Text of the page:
What is endodontics?
Endodontics is a branch of dentistry recognized by the American Dental Association involving treatment of the pulp (root canal) and surrounding tissues of the tooth. When you look at your tooth in the mirror, what you see is the crown. The rest of the tooth, the portion hidden beneath the gum line, is called the root. The outer portion of the root is a composed of a hard tissue called dentin while the inside channel or “root canal” contains the pulp. This consists of soft tissue, blood vessels and nerves. Bacteria that are introduced into the pulp as a result of tooth decay, periodontal disease, tooth fracture or other problems, can severely damage the pulp. When this occurs, an endodontic specialist removes the diseased pulp in an attempt to save the tooth and prevent further infection, inflammation, and pain. The intention of successful endodontic treatment is the retention and normal functioning of the tooth.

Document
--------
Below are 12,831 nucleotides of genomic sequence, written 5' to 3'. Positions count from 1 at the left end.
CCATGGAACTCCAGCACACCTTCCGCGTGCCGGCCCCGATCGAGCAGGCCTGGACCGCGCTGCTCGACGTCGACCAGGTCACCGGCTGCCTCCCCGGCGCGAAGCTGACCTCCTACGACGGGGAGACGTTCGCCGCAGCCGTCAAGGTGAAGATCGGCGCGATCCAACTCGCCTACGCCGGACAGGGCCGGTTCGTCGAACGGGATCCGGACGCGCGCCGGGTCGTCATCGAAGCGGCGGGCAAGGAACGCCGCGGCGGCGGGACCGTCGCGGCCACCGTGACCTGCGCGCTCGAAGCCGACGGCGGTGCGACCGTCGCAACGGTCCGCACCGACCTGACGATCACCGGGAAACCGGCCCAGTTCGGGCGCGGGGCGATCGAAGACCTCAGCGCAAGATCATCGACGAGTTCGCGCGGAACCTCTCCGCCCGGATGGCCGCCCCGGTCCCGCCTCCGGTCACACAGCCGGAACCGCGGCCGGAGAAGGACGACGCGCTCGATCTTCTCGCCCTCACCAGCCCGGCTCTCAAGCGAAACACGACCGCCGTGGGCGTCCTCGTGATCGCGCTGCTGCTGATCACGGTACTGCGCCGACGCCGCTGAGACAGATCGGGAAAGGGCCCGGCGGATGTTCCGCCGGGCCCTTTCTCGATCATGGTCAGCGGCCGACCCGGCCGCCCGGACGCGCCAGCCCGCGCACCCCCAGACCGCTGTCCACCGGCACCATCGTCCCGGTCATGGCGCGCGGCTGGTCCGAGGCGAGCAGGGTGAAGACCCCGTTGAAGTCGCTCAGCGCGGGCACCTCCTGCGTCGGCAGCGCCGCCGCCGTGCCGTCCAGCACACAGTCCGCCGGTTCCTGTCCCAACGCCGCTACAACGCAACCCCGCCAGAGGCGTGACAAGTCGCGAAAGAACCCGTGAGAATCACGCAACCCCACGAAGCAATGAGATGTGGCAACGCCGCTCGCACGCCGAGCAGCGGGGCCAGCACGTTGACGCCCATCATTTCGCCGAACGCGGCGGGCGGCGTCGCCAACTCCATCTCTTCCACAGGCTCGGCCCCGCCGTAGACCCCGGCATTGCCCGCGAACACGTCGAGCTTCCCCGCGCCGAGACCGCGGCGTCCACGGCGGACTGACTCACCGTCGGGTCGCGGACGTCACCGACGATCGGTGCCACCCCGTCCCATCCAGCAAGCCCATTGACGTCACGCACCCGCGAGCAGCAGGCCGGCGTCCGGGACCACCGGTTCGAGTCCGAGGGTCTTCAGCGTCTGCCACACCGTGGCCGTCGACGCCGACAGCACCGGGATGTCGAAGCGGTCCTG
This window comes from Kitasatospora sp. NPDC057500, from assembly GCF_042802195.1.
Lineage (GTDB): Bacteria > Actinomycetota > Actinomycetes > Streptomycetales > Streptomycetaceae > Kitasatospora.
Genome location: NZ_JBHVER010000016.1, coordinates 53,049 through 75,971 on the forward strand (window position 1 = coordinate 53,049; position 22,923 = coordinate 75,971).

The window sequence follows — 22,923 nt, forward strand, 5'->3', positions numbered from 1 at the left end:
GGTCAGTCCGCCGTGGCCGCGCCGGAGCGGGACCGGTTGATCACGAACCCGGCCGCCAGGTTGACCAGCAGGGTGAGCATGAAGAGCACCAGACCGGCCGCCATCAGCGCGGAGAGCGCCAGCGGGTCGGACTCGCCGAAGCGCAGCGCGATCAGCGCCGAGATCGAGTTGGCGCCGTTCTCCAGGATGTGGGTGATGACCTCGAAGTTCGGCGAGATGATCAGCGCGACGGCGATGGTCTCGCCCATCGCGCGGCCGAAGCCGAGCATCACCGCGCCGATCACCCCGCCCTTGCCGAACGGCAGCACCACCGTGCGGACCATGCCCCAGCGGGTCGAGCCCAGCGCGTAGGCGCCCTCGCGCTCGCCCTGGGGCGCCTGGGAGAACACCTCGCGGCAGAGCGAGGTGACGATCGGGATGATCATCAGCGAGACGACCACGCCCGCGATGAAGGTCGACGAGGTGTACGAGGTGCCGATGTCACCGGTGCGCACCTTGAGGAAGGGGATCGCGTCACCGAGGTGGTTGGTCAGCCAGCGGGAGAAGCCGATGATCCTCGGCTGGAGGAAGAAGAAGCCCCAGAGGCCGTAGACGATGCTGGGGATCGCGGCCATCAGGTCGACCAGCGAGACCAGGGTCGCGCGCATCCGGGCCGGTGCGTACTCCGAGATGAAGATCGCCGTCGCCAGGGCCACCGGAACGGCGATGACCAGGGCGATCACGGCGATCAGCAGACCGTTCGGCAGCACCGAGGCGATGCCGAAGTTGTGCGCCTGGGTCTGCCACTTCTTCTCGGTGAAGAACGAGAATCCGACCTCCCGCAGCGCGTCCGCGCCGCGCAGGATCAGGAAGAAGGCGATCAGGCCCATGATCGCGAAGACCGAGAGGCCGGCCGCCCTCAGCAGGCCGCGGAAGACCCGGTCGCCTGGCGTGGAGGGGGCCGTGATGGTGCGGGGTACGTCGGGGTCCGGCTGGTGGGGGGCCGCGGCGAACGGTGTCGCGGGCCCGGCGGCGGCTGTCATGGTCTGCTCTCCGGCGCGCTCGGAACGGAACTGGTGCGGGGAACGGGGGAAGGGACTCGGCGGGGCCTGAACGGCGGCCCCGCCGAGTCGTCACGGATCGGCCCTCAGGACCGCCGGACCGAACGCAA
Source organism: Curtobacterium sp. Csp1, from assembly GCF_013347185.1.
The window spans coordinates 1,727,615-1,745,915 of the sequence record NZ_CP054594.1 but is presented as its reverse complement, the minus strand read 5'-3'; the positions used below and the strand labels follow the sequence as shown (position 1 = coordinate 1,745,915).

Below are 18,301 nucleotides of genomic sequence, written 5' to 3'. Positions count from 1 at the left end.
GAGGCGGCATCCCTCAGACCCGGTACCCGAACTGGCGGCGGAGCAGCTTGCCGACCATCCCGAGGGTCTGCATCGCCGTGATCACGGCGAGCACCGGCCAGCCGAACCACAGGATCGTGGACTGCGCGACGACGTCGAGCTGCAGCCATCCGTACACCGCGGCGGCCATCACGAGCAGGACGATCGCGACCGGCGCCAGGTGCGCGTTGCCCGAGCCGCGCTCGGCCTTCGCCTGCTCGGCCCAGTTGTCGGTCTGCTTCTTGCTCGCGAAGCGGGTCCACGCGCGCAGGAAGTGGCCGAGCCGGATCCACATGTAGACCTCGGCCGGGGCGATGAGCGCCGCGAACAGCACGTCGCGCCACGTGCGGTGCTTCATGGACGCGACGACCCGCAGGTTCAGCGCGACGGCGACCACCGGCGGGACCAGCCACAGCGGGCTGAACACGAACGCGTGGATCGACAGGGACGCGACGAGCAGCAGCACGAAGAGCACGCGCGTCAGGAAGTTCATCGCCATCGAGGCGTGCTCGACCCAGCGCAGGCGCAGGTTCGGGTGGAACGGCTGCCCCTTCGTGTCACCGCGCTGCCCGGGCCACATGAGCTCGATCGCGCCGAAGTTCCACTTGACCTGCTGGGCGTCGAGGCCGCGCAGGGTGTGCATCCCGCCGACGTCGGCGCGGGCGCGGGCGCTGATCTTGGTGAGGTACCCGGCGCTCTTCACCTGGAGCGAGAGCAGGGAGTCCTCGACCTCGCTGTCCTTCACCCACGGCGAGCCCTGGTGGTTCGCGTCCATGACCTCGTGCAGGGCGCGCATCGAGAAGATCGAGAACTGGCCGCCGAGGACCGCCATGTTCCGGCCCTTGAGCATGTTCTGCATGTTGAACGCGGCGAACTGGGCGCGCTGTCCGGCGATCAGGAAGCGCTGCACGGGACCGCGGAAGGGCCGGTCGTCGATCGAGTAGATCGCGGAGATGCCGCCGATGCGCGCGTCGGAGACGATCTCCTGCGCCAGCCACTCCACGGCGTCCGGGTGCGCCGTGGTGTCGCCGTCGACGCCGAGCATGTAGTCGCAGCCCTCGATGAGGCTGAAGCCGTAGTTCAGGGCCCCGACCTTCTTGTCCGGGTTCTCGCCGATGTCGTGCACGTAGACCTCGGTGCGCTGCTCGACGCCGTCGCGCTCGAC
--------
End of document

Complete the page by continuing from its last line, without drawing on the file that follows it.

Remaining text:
I’m worried about x-rays. Should I be?
No. While x-rays will be necessary during your endodontics treatment, we use an advanced non-film computerized system, called digital radiography, that produces radiation levels up to 90 percent lower than those of already low-dose conventional dental x-ray machinery. These digital images can be optimized, archived, printed and sent to cotherapists via electronic means such as e-mail.
What about infection?
Again, there’s no need for concern. We adhere to the most rigorous standards of infection control advocated by OSHA, the Centers for Disease Control and the American Dental Association. We utilize autoclave sterilization and barrier techniques to eliminate any risk of infection.
What happens after treatment?
When your root canal therapy has been completed, a record of your treatment will be sent to your restorative dentist. You should contact his office for a follow-up restoration within a few weeks of completion at our office. Your restorative dentist will decide on what type of restoration is necessary to protect your tooth. It is rare for endodontic patients to experience complications after routine endodontic treatment or microsurgery. If a problem does occur, however, we are available at all times to respond.